One of the triangles faces ‘The Lippo Centre’, a building that used to belong to Allen Bond, known as the Bond Centre. Bond was forced to sell the building due to financial problems. Another triangle points at Government House which used to have one of the best feng shui locations on the island as it has a clear, unobstructed view of the sea, however, the building is now considered so unlucky that it has practically been abandoned, Margaret Thatcher is said to have had a bad fall there when she visited it. At the top of the HSCBC building are two metal rods that point at the ‘Bank of China Tower’, this feng shui technique is used to protect the building from the negative energy of the tower’s triangles by deflecting the energy back towards it.

‘When the HSBC headquarters were built in the mid-1980s the escalators were reset from their original straight position so that they would be at an angle to the entrance of the building. Because evil spirits can only travel in a straight line, this realignment was thought to prevent waterborne spirits from flowing in off Victoria Harbour.’ Both ‘IFC One’ and ‘IFC Two’ have great feng shui as the buildings sit on Victoria Harbour front, the water flowing towards the buildings represents wealth flowing towards them. ‘The roof of IFC Two’ is shaped like a crown signifying the power and status of the building, as the tallest building on the island (484 m) and 12th tallest in the world, the crown-like roof is an appropriate element to the building.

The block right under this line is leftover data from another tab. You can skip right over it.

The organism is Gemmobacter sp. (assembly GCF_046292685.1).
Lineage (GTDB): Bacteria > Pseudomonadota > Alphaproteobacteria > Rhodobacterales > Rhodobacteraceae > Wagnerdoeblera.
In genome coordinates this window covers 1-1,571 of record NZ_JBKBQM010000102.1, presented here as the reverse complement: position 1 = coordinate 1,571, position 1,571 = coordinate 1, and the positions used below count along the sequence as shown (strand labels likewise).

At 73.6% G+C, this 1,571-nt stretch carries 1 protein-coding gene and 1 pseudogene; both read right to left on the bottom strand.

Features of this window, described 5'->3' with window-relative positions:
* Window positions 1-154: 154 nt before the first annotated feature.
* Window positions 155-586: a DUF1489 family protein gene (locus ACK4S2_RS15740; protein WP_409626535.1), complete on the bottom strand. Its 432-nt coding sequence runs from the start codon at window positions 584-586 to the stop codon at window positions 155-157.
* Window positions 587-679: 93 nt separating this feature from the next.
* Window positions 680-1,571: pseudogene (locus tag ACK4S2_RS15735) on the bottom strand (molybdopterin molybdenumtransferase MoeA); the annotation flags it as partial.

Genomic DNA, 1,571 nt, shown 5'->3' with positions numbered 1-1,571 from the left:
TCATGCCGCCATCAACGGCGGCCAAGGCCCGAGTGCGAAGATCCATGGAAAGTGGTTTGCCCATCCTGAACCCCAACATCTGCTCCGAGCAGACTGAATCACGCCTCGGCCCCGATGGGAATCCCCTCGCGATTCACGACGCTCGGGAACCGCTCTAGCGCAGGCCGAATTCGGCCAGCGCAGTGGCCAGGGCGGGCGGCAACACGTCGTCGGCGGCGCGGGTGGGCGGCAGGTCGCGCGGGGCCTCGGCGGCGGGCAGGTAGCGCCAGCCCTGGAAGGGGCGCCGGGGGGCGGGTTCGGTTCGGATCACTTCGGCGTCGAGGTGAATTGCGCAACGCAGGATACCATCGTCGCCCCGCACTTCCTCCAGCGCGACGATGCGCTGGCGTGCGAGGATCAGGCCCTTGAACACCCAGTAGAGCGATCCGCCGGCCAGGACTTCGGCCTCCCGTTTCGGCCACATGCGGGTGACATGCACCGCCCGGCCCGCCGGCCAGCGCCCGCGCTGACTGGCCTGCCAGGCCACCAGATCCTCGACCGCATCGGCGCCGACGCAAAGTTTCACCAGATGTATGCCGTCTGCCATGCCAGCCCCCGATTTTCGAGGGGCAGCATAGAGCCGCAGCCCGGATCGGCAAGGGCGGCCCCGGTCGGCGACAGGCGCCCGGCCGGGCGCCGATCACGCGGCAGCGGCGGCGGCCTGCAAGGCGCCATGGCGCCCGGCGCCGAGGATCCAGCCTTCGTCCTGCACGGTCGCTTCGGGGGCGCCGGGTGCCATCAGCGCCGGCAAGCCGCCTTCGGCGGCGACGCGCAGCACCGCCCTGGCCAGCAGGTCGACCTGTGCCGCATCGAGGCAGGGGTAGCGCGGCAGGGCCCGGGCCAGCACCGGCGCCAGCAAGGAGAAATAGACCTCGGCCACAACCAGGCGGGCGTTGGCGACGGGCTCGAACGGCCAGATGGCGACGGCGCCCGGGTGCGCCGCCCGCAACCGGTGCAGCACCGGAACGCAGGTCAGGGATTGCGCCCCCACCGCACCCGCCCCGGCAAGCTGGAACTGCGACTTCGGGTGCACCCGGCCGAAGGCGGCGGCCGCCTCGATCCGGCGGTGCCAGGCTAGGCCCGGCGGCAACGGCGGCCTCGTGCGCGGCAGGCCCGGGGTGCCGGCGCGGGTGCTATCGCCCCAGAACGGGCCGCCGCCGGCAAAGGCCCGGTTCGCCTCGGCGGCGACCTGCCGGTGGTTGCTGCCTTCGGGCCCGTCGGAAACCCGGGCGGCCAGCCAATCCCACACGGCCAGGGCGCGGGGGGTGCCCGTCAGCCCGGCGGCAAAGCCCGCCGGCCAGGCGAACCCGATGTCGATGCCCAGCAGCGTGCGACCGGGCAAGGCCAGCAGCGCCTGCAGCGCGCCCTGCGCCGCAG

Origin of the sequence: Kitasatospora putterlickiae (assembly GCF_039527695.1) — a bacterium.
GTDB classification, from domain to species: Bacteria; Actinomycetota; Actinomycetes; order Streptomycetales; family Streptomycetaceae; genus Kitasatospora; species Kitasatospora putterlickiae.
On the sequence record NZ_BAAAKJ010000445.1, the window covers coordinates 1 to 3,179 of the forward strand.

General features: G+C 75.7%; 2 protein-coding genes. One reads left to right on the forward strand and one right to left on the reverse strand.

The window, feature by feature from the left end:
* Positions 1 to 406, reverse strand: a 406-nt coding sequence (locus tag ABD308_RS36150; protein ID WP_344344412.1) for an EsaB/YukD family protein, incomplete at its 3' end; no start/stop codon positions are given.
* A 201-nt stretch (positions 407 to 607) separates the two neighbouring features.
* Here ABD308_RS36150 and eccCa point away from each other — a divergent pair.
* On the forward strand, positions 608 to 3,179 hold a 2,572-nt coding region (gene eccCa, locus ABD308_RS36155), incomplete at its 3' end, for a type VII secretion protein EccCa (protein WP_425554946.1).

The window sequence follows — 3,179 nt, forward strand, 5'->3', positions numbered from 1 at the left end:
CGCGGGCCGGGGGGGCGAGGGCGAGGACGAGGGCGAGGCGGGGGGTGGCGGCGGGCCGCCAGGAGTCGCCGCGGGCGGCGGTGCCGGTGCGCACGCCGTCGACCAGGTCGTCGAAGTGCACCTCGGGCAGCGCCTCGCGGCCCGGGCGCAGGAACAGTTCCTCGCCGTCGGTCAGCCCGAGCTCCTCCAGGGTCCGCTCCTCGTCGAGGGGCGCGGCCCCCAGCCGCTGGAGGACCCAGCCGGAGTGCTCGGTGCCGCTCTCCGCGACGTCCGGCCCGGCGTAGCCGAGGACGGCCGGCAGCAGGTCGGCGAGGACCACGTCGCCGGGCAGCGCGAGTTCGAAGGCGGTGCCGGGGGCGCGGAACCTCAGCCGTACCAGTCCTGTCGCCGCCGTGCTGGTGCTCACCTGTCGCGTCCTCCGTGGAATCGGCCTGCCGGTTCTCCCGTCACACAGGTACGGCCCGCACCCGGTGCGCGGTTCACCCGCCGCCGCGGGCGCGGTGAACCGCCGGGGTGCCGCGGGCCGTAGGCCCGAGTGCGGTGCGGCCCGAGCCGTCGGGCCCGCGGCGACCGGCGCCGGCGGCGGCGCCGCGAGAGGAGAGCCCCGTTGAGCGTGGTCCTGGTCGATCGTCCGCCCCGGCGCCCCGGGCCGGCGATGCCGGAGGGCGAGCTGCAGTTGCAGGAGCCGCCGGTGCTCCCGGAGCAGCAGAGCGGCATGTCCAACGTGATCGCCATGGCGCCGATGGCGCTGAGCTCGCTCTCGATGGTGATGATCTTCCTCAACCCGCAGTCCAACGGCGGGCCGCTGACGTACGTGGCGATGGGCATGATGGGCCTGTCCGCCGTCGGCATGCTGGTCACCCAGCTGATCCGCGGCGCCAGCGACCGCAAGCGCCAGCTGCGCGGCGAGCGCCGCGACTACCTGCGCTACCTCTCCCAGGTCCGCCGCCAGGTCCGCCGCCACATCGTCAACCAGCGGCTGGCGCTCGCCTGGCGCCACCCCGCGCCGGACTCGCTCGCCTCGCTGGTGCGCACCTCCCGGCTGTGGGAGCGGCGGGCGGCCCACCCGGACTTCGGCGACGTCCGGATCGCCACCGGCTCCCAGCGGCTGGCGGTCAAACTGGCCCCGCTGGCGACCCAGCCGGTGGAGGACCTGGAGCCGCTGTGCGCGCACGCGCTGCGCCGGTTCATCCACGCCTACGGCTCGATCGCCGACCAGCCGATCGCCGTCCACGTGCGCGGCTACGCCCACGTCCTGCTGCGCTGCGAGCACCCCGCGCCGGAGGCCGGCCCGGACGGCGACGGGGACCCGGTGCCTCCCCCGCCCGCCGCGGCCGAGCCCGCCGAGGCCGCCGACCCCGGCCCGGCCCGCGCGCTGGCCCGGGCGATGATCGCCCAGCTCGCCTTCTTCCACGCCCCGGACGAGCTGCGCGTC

Like most skyscrapers in Hong Kong, the floors in the both IFC towers miss out any number with a 4 in it as these are considered unlucky since four sounds like the word ‘death’ in Cantonese. The ‘International Commerce Centre’ (abbreviated ICC), completed in 2010 and located in West Kowloon, is a 118-storey, 484 m commercial skyscraper, designed by the American architectural firm Kohn Pedersen Fox Associates (KPF) in association with Wong & Ouyang (HK) Ltd.. This was the 4th tallest building in the world (third in Asia) when its construction was completed in 2010. The height was originally meant to be 574 m hight however, regulations that do not allow buildings to be taller than the surrounding mountains disallowed this. This luxurious commercial building contains a shopping mall, the five-star hotel, The Ritz-Carlon, the world’s highest swimming pool and bar, and multiple five-star restaurants.

‘The LED light show set a new Guinness World Record for the “largest light and sound show on a single building” using a total of 50,000 square meters on two facades of the International Commerce Centre.’ The ‘Hopewell Centre’ (1980) has on its roof a pool of water used not for swimming but to prevent any risk of fire since the building’s round shape looks like a cigarette or a candle. This was a later add on to the building. Jardine House, often referred to as ‘The house of a 1000 arseholes’ as it has 1007 round windows and also as double entendre, alluding to the wealthy men that work there, is a 52-story building built in 1972. The round windows are in fact a ‘homage to the portholes of the maritime trading business established by Jardine Matheson’, which is still one of the wealthiest businesses’ in the world, ‘Their round shape is synonymous with coins and the sun, symbolising both wealth and prosperity.’ Further out of the many city center many buildings have been built with large square holes in the middle, these holes are called dragon gates and the purpose of them is to allow dragons to fly freely from the mountains to the water to drink, one of the most famous dragon gate buildings is The Repulse Bay.